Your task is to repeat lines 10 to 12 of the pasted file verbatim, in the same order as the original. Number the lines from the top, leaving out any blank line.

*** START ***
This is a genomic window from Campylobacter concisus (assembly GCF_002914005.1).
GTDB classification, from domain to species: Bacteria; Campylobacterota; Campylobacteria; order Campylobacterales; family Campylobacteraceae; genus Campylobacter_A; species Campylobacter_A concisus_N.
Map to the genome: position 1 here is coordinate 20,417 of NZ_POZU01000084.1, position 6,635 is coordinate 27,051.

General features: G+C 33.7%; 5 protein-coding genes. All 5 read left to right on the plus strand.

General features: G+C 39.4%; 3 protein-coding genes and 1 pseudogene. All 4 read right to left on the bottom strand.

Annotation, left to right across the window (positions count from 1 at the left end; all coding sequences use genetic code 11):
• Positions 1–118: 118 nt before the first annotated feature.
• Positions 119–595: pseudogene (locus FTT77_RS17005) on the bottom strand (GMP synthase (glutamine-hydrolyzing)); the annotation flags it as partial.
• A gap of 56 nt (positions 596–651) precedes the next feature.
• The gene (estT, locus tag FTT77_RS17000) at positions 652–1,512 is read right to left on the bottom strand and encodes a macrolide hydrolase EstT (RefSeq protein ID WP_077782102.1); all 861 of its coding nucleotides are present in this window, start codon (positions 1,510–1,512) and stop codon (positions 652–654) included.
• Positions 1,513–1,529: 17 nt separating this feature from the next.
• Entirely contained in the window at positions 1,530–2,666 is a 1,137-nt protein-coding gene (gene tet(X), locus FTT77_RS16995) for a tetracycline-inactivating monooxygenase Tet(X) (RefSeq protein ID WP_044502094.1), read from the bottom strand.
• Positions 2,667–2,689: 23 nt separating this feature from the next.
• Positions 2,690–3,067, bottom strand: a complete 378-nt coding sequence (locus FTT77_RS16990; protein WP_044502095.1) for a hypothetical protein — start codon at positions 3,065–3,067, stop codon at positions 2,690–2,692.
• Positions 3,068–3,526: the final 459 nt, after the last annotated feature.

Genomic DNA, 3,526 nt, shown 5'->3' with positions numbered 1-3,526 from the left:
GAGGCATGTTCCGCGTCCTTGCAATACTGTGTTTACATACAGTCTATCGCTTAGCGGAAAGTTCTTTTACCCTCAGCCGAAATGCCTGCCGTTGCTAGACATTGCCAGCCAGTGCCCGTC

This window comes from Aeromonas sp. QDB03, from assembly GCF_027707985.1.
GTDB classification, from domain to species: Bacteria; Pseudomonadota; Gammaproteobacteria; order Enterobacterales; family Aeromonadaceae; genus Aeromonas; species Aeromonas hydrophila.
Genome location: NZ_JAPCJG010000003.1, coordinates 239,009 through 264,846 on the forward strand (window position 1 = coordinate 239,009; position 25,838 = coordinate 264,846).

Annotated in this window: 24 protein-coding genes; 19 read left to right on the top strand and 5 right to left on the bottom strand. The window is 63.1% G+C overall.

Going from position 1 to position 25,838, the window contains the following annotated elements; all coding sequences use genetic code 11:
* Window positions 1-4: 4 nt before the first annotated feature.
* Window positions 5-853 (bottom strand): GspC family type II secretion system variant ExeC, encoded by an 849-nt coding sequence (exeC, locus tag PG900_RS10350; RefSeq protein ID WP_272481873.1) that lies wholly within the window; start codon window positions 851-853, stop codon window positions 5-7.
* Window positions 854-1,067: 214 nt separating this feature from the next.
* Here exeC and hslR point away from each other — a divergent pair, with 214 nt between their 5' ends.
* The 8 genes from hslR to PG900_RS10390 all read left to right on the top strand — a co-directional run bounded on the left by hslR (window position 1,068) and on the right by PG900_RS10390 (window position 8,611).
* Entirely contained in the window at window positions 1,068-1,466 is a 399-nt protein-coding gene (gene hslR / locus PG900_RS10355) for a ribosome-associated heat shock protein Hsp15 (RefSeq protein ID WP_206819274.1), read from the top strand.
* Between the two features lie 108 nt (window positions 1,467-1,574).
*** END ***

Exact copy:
• The gene (estT, locus tag FTT77_RS17000) at positions 652–1,512 is read right to left on the bottom strand and encodes a macrolide hydrolase EstT (RefSeq protein ID WP_077782102.1); all 861 of its coding nucleotides are present in this window, start codon (positions 1,510–1,512) and stop codon (positions 652–654) included.
• Positions 1,513–1,529: 17 nt separating this feature from the next.
• Entirely contained in the window at positions 1,530–2,666 is a 1,137-nt protein-coding gene (gene tet(X), locus FTT77_RS16995) for a tetracycline-inactivating monooxygenase Tet(X) (RefSeq protein ID WP_044502094.1), read from the bottom strand.